Pattern:  I copied and old cotton ribbed RTW tank and then tweaked it a bit.  You can see the shoulders are cut in. I actually made them wider than the original by an inch on each side to make it bra friendly.

I used a 4 thread overlock for the seams and bands.  I then used a long single needle straight stitch on the sewing machine to flatten the bands.  In the photo below you can see I added a 2″ wide band to the bottom which I think was easier than using Stitch Witchery and a cover stitch.

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Lessons learned:

  • No need for woolly nylon in the loopers with this fabric.  That’s what I have used in the past, but it’s really not needed.
  • For the rayon/lycra, cut binding at 75% of armhole and neck openings plus 1/2″ for seam allowance.  Bottom band is cut at 100% of bottom width.
  • Rotary cutters are not so bad.

The Closet Spreadsheet: The big S.W.A.P.

The next part of my plan was to work out a 12 piece wardrobe using Nancy Nix-Rice’s strategy of two coordinating neutrals plus an accent color. For the first neutral I chose brown because I already have a lot of brown pieces in my closet. The second neutral is camel. I like a rich warm camel and it’s been hard to find. Mostly I see tan or khaki which are not the best colors for me. I finally found some RPL at Emma One Sock in a lovely shade of camel so I bought 5 yards.

RPL in “Camel” from Emma One Sock

Next I included the list of infill pieces from my spreadsheet, then added needed tops that I have also been tracking. I have also added in a few needed casual and dressy pieces.  (Both my casual and dressy wardrobes are pathetic and require a study of their own.)

Unless noted otherwise, I plan to sew everything on the list though I am not tying myself to any timelines.  No really, this will take me two years to produce.

A. Neutral 1 -Brown – (two tops and two bottoms required.) I’ve already got the following in my wardrobe so I’m all set here: Pants, Skirt, Jacket, vee neck long sleeve top, scoop neck 3/4 sleeve top, and turtleneck.

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BurdaStyle 08/2012 #137

B. Neutral 2 -Camel – (two tops and two bottoms required)  I see these pieces as being quite important as they will help move me away from all that black in my closet.

  • Pencil Skirt (in stash)
  • Pants (in stash)
  • Jacket (in stash) BurdaStyle 08/2012 #137 is currently at the top of the list.
  • Caramel knit tee (for brown jacket)  (in stash)
  • Also should buy a short-waisted cashmere camel cardi which will work well with my teal slinky dress.

C. Solid Accent tops – (top and matching jacket) Probably teal, but could be turquoise, mint green, or pale pink. How to choose just one?

  • Jacket – I think if I find the right jacket fabric, the rest will fall into place.
  • Teal knit top with high vee collar (to work w teal/taupe tweed jacket)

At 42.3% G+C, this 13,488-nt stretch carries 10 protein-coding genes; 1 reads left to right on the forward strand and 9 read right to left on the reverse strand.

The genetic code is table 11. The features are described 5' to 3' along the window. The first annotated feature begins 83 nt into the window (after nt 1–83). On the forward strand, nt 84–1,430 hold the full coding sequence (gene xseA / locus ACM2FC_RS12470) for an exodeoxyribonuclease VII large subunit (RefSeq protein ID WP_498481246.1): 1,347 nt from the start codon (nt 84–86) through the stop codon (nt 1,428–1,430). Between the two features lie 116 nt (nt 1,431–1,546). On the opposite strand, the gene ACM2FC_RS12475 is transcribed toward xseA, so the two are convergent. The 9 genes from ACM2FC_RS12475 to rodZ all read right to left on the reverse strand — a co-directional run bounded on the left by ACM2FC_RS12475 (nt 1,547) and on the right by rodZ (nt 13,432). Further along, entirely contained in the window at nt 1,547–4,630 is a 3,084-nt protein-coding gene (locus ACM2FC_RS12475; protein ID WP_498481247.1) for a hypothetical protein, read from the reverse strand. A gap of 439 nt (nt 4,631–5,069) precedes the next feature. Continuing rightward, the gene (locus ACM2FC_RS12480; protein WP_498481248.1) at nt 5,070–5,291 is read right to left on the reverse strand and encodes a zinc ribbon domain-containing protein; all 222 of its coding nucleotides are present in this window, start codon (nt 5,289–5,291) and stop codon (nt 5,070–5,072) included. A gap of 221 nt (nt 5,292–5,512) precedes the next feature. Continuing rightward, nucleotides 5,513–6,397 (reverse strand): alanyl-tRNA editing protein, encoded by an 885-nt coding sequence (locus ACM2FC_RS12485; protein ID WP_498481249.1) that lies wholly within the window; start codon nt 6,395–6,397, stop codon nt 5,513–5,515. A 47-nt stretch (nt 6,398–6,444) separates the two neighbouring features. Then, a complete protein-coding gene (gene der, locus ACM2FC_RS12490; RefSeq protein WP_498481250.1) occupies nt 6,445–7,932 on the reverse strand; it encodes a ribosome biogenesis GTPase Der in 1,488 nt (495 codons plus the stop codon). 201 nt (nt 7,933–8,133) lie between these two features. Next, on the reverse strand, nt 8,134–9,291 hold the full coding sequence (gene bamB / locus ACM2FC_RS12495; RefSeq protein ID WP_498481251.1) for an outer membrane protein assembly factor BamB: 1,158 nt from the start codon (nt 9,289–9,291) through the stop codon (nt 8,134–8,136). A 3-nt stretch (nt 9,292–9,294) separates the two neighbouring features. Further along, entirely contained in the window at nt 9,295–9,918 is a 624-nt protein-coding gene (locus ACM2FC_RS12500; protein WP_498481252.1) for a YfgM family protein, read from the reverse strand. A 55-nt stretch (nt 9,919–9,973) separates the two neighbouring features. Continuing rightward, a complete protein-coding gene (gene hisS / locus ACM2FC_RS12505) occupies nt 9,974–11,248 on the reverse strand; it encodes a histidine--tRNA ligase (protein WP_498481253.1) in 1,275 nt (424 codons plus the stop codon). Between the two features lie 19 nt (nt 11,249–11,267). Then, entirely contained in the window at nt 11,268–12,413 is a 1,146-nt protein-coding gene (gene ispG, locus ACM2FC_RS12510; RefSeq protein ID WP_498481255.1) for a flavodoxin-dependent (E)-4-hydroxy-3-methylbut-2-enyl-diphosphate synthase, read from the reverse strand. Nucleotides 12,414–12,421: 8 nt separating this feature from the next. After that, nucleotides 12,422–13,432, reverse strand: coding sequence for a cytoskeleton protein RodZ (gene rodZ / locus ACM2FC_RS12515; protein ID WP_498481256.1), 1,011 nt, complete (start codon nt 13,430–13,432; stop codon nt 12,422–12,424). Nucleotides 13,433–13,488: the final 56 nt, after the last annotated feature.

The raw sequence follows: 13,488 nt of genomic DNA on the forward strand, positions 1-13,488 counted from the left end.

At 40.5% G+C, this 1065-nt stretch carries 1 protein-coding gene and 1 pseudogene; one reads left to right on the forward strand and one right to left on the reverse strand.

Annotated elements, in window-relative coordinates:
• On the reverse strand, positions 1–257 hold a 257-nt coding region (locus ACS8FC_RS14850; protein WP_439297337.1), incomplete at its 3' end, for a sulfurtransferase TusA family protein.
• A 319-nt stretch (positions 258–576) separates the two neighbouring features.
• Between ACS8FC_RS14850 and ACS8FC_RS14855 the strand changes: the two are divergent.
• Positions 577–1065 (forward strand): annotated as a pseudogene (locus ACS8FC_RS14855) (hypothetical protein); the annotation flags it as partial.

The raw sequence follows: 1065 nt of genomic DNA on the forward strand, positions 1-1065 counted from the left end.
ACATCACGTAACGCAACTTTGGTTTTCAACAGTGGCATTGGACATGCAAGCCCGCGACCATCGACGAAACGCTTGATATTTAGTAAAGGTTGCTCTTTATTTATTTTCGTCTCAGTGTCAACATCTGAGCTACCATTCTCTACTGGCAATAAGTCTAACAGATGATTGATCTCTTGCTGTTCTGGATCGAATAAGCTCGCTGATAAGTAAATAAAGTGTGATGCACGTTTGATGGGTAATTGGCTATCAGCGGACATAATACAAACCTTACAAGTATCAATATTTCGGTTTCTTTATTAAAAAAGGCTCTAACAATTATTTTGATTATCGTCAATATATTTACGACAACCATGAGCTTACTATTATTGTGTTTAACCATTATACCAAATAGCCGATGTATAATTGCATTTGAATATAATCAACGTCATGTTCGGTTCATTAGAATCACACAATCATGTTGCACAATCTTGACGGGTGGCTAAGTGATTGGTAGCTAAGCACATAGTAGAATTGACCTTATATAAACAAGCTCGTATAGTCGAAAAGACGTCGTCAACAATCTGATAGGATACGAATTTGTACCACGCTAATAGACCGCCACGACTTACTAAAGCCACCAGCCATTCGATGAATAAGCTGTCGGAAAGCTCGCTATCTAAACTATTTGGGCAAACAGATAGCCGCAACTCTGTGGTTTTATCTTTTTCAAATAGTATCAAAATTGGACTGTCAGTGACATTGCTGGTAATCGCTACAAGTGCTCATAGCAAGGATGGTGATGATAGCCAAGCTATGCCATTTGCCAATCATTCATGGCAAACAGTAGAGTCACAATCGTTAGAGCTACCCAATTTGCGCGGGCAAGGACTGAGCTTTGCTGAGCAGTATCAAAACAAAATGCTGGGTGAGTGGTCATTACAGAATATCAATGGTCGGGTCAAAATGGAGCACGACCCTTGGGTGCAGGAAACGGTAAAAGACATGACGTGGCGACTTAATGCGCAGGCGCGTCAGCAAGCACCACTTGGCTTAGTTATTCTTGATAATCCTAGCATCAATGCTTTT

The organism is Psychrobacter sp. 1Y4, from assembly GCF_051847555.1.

Also loose chunky tealish/tweedy turtleneckish sweater – to buy? Learn to knit?
Note existing slinky dress in teal doesn’t work with jacket, needs sweater.

D. Matching print top and bottom – this is the tough one.

  • I’ll need to spend some time on Polyvore thinking about what a printed bottom/skirt might be. All I can think of is a loose gathered silk skirt and blouse which is not me. I prefer more shaped garments. I’m thinking of a pencil skirt and a sleeveless shell so I need to find a fabric that will work for both.  Hello Spoonflower.
  • For a top I have a jersey print with teal, brown, and camel. (in stash)
  • Shirt with camel and brown stripes; not enough for both a top and bottom. (in stash)

E. Infill pieces for work wardrobe

  • Long winter coat (in stash)
  • Jacket for red skirt -navy refashion or make (in stash)
  • Cream pants (in stash) for mint and grey boucle jackets. Might also work with the grey jacket?
  • Charcoal Grey pants for grey jacket, ponte?
  • Cream scoop neck tee for green sweater
  • Tan tank for yellow tahari jacket (in stash)
  • Loose white woven scoop tank (in stash)
  • Navy tee rayon v neck w half sleeves (in stash)
  • Blouse w/ shawl collar for navy jacket, red?  (in stash)Pale pink? (in stash)
  • Orange Scarf for blue polka dot dress – to buy

Casual wear

  • Linen jeans jacket for chinos and summerwear,  Wheat? (in stash) Red?
  • White denim jeans a la Jackie O. (in stash)
  • Colored jeans -teal?, camel?
  • A new pair of Indigo jeans.
  • Shorts

Dressy wear

  • Warm non-black sweater/top or jacket for out to dinner -sequins? Brown, green, or turquoise velvet?

I had a few pieces of icing on the list but removed them.  They were mostly one-off dresses that would be fun but just aren’t as versatile as the skirt/top combos.  This lists above total about 26 garments.  Oy!   The most important pieces are the ones for work, and of those, the infill pieces should come first.  I’m thinking that I should push through the tees and tanks first.  They’re boring, but fast and versatile.  I was going to start on the winter coat next, but it’s too late in the season.  I typically sew “in the season”, but I should consider making the coat in the summer or fall.

I think I should also work on pieces that I already have in my stash.  I have about 36 pieces and am pleased to see that 13 of them are tied to a garment listed above.

OK, now that I’ve layed this out in public, I’m going to have to print it out and pin it up on my studio wall to use as my guide.  Wish me luck!